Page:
My TM129 materials finally showed up yesterday. I’ve already described the box contents, there was nothing unexpected. I’ve had fun re-reading I, Robot though.
TM129 has one TMA for each of its three blocks, but they won’t be visible to read until closer to their due dates. (My experience on TU100 tells me that it’s possible the module team isn’t done writing them, yet.) I gave TMA00 a glance, expecting it be along the lines of write something about why you’re taking the class, and make sure you know how to zip and upload.
On the one hand, I was right: Those things are part of TMA00. But the second half of it wants us to explore the ePortfolio.
TM129’s ePortfolio is nominally a record of your learning on the module: Activities that are somewhat more involved than practice exercises, and somewhat less involved than TMA questions. After completing them, you’re asked to discuss the activity, particularly focusing on what skills it demonstrates and what avenues of study it opens up. The pitch is that you could even show it to prospective employers to show them how much you’ve learned! (Pro tip: Never, ever show the ePortfolio to a prospective employer. Or anyone. Ever.)
In reality, the ePortfolio appears to be a tool meant to tie your study to your learning objectives. And that’s cool! Because it tells you how to get top grades on your TMAs, EMA, and the module. The better you can sign-post how your answers match the learning objectives, the better you’re going to do. In fact, the ePortfolio extra guidance essentially spells out how you can get top marks on your ePortfolio entries and therefore your TMAs. (It also makes it very, very clear that if you want to half-arse it and just paste a screen shot and a three-line summary, you’re still going to pass TM129. Welcome to university!)
So how does this fit into TMA00? You’re asked to make an ePortfolio entry. Not a fake one, and not a TMA00 specific one. You’re supposed to read through the ePortfolio and choose any one activity to give a go. I’d like to shake the hand of the genius who dreamed that up. It’s a brilliant way to engage the students in A) familiarising themselves with the types of activities contained therein, B) the relative effort levels required, and C) give some thought as to what will be required to complete them. If they’d asked students to do those things, about a quarter would probably actually spend any thought on it.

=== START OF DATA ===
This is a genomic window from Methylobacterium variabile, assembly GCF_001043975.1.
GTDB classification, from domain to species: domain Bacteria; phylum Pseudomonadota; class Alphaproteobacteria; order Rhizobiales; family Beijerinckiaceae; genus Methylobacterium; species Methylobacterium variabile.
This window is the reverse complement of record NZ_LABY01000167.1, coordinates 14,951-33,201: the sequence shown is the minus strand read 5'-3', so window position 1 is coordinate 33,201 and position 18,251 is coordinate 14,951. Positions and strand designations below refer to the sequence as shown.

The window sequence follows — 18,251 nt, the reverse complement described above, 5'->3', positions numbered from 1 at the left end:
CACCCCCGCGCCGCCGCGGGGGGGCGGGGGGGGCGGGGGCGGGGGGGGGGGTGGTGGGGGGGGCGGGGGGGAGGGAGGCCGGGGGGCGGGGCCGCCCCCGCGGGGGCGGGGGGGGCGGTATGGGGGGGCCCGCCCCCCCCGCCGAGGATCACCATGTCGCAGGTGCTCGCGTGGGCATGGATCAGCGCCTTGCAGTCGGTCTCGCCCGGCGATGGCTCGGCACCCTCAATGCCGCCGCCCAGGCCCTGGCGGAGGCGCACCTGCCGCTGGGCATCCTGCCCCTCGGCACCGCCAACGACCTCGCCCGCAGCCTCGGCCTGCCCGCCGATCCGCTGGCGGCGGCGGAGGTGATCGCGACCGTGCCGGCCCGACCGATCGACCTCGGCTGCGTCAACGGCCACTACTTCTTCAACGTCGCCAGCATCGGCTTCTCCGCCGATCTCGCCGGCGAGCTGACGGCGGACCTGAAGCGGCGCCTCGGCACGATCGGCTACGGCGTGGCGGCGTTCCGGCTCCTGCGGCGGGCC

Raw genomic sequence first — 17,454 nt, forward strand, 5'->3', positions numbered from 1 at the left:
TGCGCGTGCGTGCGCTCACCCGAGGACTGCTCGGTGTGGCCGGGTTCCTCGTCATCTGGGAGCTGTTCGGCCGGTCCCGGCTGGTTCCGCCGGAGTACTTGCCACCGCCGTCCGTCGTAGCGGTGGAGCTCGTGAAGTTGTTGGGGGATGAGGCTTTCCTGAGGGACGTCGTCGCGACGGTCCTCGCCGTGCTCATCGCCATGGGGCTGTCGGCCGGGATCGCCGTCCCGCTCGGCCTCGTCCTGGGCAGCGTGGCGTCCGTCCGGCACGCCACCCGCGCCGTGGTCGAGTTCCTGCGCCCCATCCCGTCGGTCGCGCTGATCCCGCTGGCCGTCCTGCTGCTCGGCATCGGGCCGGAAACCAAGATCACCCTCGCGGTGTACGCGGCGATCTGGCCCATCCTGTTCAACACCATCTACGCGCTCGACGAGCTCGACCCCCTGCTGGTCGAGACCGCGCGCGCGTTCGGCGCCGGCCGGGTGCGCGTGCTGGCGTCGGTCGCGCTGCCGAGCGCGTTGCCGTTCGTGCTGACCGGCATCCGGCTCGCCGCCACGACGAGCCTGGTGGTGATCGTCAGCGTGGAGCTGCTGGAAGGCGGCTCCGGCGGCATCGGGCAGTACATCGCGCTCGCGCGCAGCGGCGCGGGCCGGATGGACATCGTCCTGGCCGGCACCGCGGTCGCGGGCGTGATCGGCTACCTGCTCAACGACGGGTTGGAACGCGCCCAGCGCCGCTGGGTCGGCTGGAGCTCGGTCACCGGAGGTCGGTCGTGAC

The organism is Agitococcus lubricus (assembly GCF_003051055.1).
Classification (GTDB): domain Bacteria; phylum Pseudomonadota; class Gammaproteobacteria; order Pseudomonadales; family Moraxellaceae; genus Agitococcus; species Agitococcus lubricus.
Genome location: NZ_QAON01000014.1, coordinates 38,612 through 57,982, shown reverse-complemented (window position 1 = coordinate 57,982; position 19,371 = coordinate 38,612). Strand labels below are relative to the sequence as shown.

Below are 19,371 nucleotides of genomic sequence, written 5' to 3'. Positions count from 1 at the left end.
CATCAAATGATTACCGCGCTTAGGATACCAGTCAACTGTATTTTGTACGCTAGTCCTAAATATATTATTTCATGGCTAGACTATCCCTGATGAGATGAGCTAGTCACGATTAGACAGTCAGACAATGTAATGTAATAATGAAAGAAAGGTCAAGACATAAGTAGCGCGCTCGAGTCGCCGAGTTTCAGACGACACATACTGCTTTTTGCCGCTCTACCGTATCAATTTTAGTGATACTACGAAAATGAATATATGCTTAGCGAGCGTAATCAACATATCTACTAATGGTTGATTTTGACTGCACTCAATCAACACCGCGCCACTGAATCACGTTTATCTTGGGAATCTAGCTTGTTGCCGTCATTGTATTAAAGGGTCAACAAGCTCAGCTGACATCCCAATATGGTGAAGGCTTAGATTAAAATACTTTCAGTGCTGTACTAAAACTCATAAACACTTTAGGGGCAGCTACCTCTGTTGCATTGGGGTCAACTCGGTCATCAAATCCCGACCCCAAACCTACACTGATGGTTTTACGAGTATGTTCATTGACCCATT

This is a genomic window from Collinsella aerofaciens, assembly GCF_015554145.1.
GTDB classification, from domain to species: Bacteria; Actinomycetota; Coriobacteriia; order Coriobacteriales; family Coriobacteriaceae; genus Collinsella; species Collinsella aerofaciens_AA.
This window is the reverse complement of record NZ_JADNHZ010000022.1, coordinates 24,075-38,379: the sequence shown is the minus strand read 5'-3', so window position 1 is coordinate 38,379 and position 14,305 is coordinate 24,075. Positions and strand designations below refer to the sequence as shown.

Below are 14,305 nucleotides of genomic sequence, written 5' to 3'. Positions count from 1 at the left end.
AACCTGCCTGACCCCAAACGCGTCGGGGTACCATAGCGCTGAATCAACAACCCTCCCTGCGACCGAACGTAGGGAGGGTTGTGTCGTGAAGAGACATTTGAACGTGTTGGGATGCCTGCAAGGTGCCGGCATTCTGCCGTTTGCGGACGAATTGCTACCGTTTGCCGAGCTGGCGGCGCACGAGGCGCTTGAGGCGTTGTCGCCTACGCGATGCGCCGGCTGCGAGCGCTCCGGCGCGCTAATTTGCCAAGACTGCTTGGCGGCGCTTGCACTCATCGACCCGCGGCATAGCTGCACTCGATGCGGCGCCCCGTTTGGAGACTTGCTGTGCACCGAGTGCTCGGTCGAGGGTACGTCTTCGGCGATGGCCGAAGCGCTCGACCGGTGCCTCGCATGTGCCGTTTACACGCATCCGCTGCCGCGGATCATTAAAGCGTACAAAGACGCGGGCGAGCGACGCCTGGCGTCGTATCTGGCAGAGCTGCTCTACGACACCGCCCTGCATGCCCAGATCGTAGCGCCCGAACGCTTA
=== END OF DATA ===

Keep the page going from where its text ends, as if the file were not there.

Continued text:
I chose an activity from the networking block (of course) and it was something I’d done a million times before: Diagramming my home network. The trouble with this (and I suspect most things in the networking block … and the Linux block … and possibly the robotics block …) is that if I’ve done those things a million times, how am I going to learn anything, and how am I going to tie not learning anything to my learning objectives? (Without lying, I mean. I could take the coward’s way out, but there’s no challenge in that.)
I’m keen to see how my tutor responds to my solution. To paraphrase Kirk, I changed the conditions of the TMA. I set myself a challenge that yielded the same result as the proferred activity, but did it in a different way than directed. (I also did it the way that I was directed, just to cover all the bases.) I then tied the learning outcomes to the self-created task, and wrote about that, instead. I highly suspect this will work, but I’ll let you know.
(To be clear, though, students are told to discuss the skills and knowledge displayed by the activity, not to discuss what was learned.)
Anyway, it’s not the only TMA work I’ve done this week. I’ve also done half of MST124’s TMA01. I’ve decided to use Word for my TMAs, since that’s likely the only place I’ll need to use written maths skills in the future. I’ve finished Unit 1, and will complete the rest of the TMA after the module starts and I get through Unit 2.